Chamadorea elegans (Neanthe bella or Neanthe palm) is part of the Arecaceae family. Its common name, and one most of us recognize, is Parlor Palm. One of the reasons a Parlor palm is one of the most popular indoor palms grown and sold, is that it thrives in almost any location. Like its relative the Kentia Palm, this plant can even stay healthy in low light. Parlor Palm’s popularity as a houseplant dates back to Victorian times when it was a favorite plant used in the “parlours” of well to do families.
Parlor Palm Description
A Parlor Palm, which was originally discovered growing in the rainforests of Guatemala and Southern Mexico, is the most popular indoor palm sold. It is a type of “feather palm;” other familiar feather palms are the kentia palm, the pygmy date palm, the coconut palm, and the sentry palm. A Parlor Palm can be small enough to place in a terrarium, perfect to sit on a table or desk, or as a mature plant, tall enough to be an elegant floor plant. This is a compact, bushy plant with dark green, long, graceful fronds. The fronds have a middle rib with soft, drooping leaflets coming off each side. When planted in a 10” pot, a parlor palm can grow 3-4ft. tall in three or four years and sometimes produce very small, ball like yellow flowers. Since these palms require very little care, it is the perfect plant for offices, businesses, and any area that might have less than optimal growing conditions. Indoor palms, whether it’s an Areca Palm, a Bamboo Palm, a Kentia Palm, or a Cat Palm, come in all sizes and shapes, but they all have one very important thing in common. The only growing point on a palm is at the very end of each stem. If you cut off this growing tip, you will kill the entire the stem.
Parlor Palm Problems
Brown fronds can be caused by over watering, severe under watering, too much fertilizer, using water from a softener or water high in chlorine and fluorine.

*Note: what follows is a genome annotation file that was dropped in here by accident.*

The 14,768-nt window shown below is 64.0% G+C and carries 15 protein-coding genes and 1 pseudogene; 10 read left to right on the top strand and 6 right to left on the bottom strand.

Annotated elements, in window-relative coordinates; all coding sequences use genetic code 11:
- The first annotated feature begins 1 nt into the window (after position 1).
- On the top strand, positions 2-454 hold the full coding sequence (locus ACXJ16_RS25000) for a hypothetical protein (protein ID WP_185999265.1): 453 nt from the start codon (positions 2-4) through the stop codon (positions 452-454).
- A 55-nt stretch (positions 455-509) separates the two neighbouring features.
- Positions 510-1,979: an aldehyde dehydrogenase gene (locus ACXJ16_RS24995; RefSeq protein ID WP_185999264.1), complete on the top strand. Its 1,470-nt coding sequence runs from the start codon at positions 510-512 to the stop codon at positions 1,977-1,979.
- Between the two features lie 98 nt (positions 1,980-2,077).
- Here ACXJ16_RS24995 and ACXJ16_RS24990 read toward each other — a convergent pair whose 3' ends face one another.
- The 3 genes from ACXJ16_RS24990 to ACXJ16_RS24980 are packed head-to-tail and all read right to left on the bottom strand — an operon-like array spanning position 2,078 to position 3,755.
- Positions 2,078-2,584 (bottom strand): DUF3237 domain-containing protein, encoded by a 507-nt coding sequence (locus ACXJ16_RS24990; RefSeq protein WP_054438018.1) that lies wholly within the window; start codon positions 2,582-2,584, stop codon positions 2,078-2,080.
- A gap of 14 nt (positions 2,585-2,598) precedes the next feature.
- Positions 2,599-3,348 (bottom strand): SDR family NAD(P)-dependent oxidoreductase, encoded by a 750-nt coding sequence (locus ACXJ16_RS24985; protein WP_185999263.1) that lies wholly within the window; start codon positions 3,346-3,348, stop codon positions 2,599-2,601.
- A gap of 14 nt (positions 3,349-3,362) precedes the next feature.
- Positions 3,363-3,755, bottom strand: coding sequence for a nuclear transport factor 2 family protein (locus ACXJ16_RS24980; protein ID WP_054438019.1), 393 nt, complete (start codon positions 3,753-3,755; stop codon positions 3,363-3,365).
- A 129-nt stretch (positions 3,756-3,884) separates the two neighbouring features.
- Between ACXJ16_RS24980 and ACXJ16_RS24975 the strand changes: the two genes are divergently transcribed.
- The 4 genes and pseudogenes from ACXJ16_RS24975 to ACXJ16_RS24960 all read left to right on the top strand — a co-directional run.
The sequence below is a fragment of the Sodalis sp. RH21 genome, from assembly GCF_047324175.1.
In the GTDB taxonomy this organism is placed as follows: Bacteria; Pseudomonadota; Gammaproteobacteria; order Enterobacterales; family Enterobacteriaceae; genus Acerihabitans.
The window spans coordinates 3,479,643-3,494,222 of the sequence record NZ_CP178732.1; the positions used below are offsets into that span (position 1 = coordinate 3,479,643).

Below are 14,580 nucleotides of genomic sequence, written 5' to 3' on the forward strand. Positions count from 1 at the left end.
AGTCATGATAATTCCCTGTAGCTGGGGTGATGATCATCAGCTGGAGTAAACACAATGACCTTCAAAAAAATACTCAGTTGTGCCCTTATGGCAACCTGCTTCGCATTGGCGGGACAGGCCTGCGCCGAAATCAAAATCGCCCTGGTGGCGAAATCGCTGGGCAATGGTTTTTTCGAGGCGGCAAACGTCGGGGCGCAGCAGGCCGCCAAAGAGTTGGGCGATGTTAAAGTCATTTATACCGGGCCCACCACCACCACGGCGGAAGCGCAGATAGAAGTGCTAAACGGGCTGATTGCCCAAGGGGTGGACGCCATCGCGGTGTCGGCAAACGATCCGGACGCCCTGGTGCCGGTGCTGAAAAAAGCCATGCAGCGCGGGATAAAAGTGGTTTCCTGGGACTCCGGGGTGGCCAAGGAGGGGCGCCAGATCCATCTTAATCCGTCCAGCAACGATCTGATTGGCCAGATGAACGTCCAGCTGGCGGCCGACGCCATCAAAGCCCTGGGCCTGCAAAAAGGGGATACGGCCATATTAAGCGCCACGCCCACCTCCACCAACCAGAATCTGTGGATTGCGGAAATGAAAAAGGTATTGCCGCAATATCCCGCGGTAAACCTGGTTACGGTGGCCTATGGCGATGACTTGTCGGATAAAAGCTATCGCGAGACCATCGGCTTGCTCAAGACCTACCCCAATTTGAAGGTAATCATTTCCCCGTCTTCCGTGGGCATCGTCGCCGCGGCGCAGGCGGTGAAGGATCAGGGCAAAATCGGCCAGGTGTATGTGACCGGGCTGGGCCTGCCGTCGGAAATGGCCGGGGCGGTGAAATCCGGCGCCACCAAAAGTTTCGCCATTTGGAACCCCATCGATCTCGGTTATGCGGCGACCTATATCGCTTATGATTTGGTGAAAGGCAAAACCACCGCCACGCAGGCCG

Yellow fronds are usually the result of underwatering
Brown spots on fronds is a sign of leaf spot disease, cold temperatures , or over watering
Quick Care Tips
Warm temperatures above 50°F (10°C)
Medium light and no direct sun
Allow the soil to partially dry out before watering and never allow a parlor palm to sit in water
Propagation is very difficult
Although an indoor Parlor Palm, unlike one grown outdoors, rarely produces any flowers, the feathery, lush fronds make it a beautiful houseplant. Some added pluses; a Parlor Palm cleans the air of harmful pollutants and it is safe to have around cats, dogs, and children. Follow the simple care tips below and you’ll have a lovely plant for many, many years.
How much light for a Parlor Palm: This particular palm can grow slowly in low light, but prefers medium, indirect light. Avoid putting any indoor palm plant in direct sun.
How to water a Parlor Palm: Water well, and then allow the top 50% of the soil to dry out before watering again. The roots of a parlor palm should never totally dry out. Water less during the winter when the plant is not actively growing. Brown leaf tips often indicate over watering, while yellow fronds tell you a Parlor Palm needs a bit more water.
How to fertilize a Parlor Palm: Feed monthly in the spring and summer with a balanced, liquid fertilizer diluted to 1/2 the recommended strength. Do not feed a Parlor Palm in the fall and winter. Too much plant food causes “fertilizer burn” and brown tips on the fronds.
Best temperature for a Parlor Palm: Try to provides temperatures between 62°-82° F (16.7°-27.8°C). A Parlor Palm can briefly handle temperatures as low as 50°F (10°C) but will die in temperatures lower than 40°F (4.4°C). Avoid cold drafts.
Does a Parlor Palm need high humidity: High humidity definitely helps the plant grow faster and look better. When the air is too dry, leaf tips turn brown and spider mites become a problem.